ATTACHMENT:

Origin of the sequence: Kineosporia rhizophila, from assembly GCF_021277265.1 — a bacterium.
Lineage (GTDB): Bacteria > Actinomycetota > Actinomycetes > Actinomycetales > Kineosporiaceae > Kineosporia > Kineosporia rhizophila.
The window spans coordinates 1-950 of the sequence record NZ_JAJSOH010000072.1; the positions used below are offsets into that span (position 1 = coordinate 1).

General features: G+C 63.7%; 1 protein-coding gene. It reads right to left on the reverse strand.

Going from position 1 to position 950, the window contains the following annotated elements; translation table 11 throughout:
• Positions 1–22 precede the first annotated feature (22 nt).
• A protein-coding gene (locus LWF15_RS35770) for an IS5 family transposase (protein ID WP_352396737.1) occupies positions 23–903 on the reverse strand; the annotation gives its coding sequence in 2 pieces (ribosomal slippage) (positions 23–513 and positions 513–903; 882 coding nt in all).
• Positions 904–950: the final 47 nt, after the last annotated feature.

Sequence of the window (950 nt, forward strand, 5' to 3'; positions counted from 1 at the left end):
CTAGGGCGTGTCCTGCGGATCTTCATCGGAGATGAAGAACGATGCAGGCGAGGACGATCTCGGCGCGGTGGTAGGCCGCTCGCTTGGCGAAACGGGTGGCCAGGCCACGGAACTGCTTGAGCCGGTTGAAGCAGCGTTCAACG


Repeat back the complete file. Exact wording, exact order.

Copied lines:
Origin of the sequence: Kineosporia rhizophila, from assembly GCF_021277265.1 — a bacterium.
Lineage (GTDB): Bacteria > Actinomycetota > Actinomycetes > Actinomycetales > Kineosporiaceae > Kineosporia > Kineosporia rhizophila.
The window spans coordinates 1-950 of the sequence record NZ_JAJSOH010000072.1; the positions used below are offsets into that span (position 1 = coordinate 1).

General features: G+C 63.7%; 1 protein-coding gene. It reads right to left on the reverse strand.

Going from position 1 to position 950, the window contains the following annotated elements; translation table 11 throughout:
• Positions 1–22 precede the first annotated feature (22 nt).
• A protein-coding gene (locus LWF15_RS35770) for an IS5 family transposase (protein ID WP_352396737.1) occupies positions 23–903 on the reverse strand; the annotation gives its coding sequence in 2 pieces (ribosomal slippage) (positions 23–513 and positions 513–903; 882 coding nt in all).
• Positions 904–950: the final 47 nt, after the last annotated feature.

Sequence of the window (950 nt, forward strand, 5' to 3'; positions counted from 1 at the left end):
CTAGGGCGTGTCCTGCGGATCTTCATCGGAGATGAAGAACGATGCAGGCGAGGACGATCTCGGCGCGGTGGTAGGCCGCTCGCTTGGCGAAACGGGTGGCCAGGCCACGGAACTGCTTGAGCCGGTTGAAGCAGCGTTCAACG